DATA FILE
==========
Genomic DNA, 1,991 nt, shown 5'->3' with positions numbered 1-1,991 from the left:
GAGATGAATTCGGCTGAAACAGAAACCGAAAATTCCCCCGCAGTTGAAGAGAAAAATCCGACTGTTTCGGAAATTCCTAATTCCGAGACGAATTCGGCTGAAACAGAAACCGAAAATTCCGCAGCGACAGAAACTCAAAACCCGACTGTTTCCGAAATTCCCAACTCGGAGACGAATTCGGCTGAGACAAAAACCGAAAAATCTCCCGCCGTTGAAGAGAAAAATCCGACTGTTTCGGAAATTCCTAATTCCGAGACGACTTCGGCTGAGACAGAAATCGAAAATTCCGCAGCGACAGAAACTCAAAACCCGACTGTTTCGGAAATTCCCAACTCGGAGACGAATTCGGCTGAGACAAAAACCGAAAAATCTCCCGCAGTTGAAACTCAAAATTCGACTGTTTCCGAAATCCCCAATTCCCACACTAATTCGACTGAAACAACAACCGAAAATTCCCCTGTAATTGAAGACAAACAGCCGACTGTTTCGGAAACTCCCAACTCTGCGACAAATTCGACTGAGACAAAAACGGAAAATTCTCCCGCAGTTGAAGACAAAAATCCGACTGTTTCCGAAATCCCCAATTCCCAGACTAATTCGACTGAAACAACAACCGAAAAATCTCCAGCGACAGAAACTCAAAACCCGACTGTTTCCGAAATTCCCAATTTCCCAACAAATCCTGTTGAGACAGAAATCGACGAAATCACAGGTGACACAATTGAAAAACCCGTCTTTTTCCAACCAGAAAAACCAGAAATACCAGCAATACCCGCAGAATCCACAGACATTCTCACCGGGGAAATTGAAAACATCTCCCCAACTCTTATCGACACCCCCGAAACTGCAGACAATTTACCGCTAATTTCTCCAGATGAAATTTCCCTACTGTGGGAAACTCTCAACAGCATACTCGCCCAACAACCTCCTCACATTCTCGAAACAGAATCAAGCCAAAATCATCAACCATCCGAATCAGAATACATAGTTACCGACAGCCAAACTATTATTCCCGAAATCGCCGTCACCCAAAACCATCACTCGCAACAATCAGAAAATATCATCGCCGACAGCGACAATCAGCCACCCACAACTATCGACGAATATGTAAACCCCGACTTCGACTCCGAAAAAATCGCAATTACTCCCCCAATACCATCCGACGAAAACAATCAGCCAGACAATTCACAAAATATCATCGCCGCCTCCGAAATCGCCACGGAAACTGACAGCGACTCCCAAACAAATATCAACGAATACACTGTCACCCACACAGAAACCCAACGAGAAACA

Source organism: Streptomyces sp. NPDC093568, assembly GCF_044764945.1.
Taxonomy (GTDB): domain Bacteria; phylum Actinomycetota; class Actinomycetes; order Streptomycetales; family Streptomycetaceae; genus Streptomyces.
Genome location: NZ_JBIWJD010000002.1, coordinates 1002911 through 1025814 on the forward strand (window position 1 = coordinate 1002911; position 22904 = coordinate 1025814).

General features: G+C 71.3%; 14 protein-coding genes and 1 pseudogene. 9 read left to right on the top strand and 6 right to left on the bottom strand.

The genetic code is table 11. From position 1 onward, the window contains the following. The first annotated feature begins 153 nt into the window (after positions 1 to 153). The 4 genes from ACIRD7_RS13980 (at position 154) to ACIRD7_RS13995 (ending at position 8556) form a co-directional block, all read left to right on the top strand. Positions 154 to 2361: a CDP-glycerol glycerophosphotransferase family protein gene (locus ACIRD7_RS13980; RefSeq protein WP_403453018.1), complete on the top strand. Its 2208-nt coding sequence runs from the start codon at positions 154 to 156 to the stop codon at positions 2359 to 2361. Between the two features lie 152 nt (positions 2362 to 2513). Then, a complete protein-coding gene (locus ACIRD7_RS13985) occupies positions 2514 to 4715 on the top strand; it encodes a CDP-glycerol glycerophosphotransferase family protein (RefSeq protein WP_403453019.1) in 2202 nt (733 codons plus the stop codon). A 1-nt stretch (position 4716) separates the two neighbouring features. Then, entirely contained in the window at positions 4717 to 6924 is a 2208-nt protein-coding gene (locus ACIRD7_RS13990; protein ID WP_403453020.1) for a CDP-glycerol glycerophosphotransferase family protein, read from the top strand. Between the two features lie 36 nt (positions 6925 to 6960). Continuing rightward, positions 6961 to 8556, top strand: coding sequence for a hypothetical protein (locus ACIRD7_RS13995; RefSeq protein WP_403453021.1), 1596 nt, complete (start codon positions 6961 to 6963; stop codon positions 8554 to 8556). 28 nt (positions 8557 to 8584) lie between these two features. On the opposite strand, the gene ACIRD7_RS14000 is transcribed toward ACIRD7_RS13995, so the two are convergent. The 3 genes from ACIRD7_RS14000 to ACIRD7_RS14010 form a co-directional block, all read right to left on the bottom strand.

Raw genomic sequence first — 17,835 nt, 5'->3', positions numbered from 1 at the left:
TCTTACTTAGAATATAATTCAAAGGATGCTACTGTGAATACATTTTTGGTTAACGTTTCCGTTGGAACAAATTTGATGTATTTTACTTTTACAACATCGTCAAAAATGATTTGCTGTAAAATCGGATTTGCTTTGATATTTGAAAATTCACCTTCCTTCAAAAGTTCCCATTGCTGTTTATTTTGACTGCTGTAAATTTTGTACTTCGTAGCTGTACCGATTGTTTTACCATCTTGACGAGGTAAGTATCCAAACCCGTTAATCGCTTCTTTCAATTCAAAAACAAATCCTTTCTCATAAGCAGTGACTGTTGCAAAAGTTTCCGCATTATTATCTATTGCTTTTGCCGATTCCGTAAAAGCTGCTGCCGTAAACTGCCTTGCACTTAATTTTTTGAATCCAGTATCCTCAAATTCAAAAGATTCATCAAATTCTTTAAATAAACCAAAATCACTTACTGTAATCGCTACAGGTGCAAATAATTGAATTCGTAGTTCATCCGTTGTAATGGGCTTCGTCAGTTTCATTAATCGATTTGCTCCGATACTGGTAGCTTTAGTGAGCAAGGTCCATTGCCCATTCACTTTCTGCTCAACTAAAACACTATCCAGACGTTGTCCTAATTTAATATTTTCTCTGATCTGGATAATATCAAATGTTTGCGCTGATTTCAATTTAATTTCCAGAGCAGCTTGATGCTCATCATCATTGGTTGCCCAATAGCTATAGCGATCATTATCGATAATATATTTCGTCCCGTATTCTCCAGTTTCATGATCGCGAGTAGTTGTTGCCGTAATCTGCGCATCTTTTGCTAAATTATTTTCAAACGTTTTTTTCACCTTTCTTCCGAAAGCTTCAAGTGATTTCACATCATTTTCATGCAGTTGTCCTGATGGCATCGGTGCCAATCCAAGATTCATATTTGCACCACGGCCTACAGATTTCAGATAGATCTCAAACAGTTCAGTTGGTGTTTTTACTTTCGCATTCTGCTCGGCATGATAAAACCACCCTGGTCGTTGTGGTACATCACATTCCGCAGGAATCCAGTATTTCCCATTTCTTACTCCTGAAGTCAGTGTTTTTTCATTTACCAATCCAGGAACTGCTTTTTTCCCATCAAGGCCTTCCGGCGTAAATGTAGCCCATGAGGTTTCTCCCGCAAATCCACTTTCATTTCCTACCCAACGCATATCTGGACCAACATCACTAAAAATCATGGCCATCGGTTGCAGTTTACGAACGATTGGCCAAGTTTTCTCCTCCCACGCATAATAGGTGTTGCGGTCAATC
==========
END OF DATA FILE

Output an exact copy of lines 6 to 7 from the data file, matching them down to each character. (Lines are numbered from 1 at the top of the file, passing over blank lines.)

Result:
General features: G+C 71.3%; 14 protein-coding genes and 1 pseudogene. 9 read left to right on the top strand and 6 right to left on the bottom strand.

The genetic code is table 11. From position 1 onward, the window contains the following. The first annotated feature begins 153 nt into the window (after positions 1 to 153). The 4 genes from ACIRD7_RS13980 (at position 154) to ACIRD7_RS13995 (ending at position 8556) form a co-directional block, all read left to right on the top strand. Positions 154 to 2361: a CDP-glycerol glycerophosphotransferase family protein gene (locus ACIRD7_RS13980; RefSeq protein WP_403453018.1), complete on the top strand. Its 2208-nt coding sequence runs from the start codon at positions 154 to 156 to the stop codon at positions 2359 to 2361. Between the two features lie 152 nt (positions 2362 to 2513). Then, a complete protein-coding gene (locus ACIRD7_RS13985) occupies positions 2514 to 4715 on the top strand; it encodes a CDP-glycerol glycerophosphotransferase family protein (RefSeq protein WP_403453019.1) in 2202 nt (733 codons plus the stop codon). A 1-nt stretch (position 4716) separates the two neighbouring features. Then, entirely contained in the window at positions 4717 to 6924 is a 2208-nt protein-coding gene (locus ACIRD7_RS13990; protein ID WP_403453020.1) for a CDP-glycerol glycerophosphotransferase family protein, read from the top strand. Between the two features lie 36 nt (positions 6925 to 6960). Continuing rightward, positions 6961 to 8556, top strand: coding sequence for a hypothetical protein (locus ACIRD7_RS13995; RefSeq protein WP_403453021.1), 1596 nt, complete (start codon positions 6961 to 6963; stop codon positions 8554 to 8556). 28 nt (positions 8557 to 8584) lie between these two features. On the opposite strand, the gene ACIRD7_RS14000 is transcribed toward ACIRD7_RS13995, so the two are convergent. The 3 genes from ACIRD7_RS14000 to ACIRD7_RS14010 form a co-directional block, all read right to left on the bottom strand.